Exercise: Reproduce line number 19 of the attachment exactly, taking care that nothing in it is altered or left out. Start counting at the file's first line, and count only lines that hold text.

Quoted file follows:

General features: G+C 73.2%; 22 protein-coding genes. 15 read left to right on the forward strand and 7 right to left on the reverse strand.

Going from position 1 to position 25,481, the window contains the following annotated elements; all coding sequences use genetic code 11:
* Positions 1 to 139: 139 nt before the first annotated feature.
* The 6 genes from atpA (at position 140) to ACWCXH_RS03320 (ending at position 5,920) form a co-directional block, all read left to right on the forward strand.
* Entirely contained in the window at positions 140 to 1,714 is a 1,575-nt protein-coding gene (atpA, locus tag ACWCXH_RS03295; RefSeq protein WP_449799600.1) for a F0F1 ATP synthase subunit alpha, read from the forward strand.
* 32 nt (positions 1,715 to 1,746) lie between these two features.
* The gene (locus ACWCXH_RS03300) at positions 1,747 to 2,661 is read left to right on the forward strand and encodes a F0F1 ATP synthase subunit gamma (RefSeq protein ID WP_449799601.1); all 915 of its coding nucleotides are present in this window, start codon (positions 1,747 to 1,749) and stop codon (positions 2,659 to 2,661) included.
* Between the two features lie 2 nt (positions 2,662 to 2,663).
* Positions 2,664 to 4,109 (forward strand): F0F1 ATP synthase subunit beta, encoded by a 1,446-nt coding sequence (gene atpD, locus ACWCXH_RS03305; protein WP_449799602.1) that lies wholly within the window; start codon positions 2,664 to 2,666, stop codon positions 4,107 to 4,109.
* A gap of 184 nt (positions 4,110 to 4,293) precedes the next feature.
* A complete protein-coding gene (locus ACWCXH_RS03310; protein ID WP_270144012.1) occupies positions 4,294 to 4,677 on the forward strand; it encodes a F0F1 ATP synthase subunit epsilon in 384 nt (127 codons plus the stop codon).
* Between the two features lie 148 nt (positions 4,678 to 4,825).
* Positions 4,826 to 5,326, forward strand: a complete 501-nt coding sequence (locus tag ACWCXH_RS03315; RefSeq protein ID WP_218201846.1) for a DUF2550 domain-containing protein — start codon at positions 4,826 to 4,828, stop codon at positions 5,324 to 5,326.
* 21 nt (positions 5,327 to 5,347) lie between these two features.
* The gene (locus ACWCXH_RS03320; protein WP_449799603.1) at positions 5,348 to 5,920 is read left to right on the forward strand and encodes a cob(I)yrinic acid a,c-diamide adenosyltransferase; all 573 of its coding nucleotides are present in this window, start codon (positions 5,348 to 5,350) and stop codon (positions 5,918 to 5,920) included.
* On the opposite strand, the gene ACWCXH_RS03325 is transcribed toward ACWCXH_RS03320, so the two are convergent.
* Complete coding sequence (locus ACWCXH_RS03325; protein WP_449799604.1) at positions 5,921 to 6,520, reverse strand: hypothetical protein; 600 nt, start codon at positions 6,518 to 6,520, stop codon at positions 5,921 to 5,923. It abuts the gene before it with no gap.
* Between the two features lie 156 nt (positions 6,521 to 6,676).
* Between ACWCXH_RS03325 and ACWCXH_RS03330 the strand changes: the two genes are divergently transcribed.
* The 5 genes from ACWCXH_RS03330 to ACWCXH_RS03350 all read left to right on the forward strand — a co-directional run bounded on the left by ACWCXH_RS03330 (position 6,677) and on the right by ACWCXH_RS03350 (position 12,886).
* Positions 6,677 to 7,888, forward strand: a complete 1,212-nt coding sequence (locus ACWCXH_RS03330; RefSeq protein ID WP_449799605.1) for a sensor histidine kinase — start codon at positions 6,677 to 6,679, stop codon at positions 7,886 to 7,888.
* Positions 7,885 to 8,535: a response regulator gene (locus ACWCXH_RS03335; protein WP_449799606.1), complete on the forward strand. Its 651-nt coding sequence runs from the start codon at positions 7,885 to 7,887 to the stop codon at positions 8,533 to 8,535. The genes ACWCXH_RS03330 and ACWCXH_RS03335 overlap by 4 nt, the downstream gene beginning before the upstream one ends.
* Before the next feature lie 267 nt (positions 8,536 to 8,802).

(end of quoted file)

* Between ACWCXH_RS03325 and ACWCXH_RS03330 the strand changes: the two genes are divergently transcribed.